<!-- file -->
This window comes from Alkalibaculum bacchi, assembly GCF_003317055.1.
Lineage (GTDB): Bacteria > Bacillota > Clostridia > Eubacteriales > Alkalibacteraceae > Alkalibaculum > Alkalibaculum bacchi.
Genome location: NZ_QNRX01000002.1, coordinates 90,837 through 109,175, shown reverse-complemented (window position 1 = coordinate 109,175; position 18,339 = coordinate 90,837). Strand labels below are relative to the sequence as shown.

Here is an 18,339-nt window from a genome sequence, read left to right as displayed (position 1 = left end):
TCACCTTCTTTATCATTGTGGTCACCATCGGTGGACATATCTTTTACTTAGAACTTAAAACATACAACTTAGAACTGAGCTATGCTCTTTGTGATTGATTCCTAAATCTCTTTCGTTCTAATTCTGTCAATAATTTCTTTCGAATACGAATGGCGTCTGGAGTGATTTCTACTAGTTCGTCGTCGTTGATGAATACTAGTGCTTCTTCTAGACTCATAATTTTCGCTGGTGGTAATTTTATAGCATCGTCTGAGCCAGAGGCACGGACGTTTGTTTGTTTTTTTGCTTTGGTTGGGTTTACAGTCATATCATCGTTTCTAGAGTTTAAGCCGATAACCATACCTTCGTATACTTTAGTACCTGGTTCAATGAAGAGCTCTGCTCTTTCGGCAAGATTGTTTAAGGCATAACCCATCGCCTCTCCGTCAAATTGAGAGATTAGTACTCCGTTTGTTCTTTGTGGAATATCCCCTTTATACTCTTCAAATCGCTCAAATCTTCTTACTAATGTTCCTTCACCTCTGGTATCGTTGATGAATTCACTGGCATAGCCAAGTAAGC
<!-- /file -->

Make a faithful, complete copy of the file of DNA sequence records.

This window comes from Alkalibaculum bacchi, assembly GCF_003317055.1.
Lineage (GTDB): Bacteria > Bacillota > Clostridia > Eubacteriales > Alkalibacteraceae > Alkalibaculum > Alkalibaculum bacchi.
Genome location: NZ_QNRX01000002.1, coordinates 90,837 through 109,175, shown reverse-complemented (window position 1 = coordinate 109,175; position 18,339 = coordinate 90,837). Strand labels below are relative to the sequence as shown.

Here is an 18,339-nt window from a genome sequence, read left to right as displayed (position 1 = left end):
TCACCTTCTTTATCATTGTGGTCACCATCGGTGGACATATCTTTTACTTAGAACTTAAAACATACAACTTAGAACTGAGCTATGCTCTTTGTGATTGATTCCTAAATCTCTTTCGTTCTAATTCTGTCAATAATTTCTTTCGAATACGAATGGCGTCTGGAGTGATTTCTACTAGTTCGTCGTCGTTGATGAATACTAGTGCTTCTTCTAGACTCATAATTTTCGCTGGTGGTAATTTTATAGCATCGTCTGAGCCAGAGGCACGGACGTTTGTTTGTTTTTTTGCTTTGGTTGGGTTTACAGTCATATCATCGTTTCTAGAGTTTAAGCCGATAACCATACCTTCGTATACTTTAGTACCTGGTTCAATGAAGAGCTCTGCTCTTTCGGCAAGATTGTTTAAGGCATAACCCATCGCCTCTCCGTCAAATTGAGAGATTAGTACTCCGTTTGTTCTTTGTGGAATATCCCCTTTATACTCTTCAAATCGCTCAAATCTTCTTACTAATGTTCCTTCACCTCTGGTATCGTTGATGAATTCACTGGCATAGCCAAGTAAGC